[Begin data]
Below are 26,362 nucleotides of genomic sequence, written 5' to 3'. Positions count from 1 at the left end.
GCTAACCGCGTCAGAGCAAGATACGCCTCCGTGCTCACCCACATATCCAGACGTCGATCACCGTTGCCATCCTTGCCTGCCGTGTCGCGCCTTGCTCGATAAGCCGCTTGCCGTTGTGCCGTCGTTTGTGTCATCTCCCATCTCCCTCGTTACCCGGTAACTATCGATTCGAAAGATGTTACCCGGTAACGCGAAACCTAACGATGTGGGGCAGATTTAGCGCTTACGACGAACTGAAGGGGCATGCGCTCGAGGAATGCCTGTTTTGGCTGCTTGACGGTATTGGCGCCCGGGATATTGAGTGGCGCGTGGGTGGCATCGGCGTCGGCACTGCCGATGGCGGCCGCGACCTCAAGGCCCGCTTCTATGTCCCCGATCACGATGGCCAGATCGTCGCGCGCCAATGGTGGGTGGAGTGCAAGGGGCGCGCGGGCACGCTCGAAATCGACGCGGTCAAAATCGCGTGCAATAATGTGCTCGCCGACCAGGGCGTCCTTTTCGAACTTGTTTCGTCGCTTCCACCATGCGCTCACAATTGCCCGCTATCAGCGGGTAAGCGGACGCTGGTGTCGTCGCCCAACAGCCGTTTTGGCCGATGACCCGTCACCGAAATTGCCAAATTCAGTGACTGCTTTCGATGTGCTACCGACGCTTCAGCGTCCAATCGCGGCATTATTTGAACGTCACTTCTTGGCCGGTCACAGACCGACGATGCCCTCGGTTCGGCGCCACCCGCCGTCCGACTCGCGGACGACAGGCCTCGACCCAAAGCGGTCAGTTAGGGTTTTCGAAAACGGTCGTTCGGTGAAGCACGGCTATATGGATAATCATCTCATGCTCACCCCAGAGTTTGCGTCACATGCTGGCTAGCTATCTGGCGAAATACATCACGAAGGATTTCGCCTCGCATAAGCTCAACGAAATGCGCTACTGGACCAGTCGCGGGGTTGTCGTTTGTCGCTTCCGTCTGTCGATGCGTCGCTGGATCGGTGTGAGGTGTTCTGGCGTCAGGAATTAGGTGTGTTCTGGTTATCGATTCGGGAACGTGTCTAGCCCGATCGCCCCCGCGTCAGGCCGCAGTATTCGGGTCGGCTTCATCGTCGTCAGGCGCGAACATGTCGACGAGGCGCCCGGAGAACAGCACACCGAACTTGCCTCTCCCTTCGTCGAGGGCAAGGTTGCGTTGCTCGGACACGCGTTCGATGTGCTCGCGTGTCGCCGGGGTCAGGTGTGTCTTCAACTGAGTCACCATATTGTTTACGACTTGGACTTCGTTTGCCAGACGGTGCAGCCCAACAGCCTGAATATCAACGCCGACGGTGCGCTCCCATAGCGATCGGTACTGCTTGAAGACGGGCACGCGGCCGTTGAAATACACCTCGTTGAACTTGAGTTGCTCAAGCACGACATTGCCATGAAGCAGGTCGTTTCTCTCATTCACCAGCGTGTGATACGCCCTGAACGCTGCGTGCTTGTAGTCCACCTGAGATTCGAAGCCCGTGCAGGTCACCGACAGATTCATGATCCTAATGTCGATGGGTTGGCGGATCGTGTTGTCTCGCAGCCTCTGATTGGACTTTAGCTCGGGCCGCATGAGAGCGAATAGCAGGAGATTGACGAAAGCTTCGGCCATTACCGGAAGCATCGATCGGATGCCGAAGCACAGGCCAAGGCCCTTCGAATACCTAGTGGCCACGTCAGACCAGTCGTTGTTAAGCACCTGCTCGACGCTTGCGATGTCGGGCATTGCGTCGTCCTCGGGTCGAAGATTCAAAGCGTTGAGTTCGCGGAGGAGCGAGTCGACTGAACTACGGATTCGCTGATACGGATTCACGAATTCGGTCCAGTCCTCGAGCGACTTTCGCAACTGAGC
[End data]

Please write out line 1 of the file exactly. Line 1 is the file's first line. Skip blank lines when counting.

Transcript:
Below are 26,362 nucleotides of genomic sequence, written 5' to 3'. Positions count from 1 at the left end.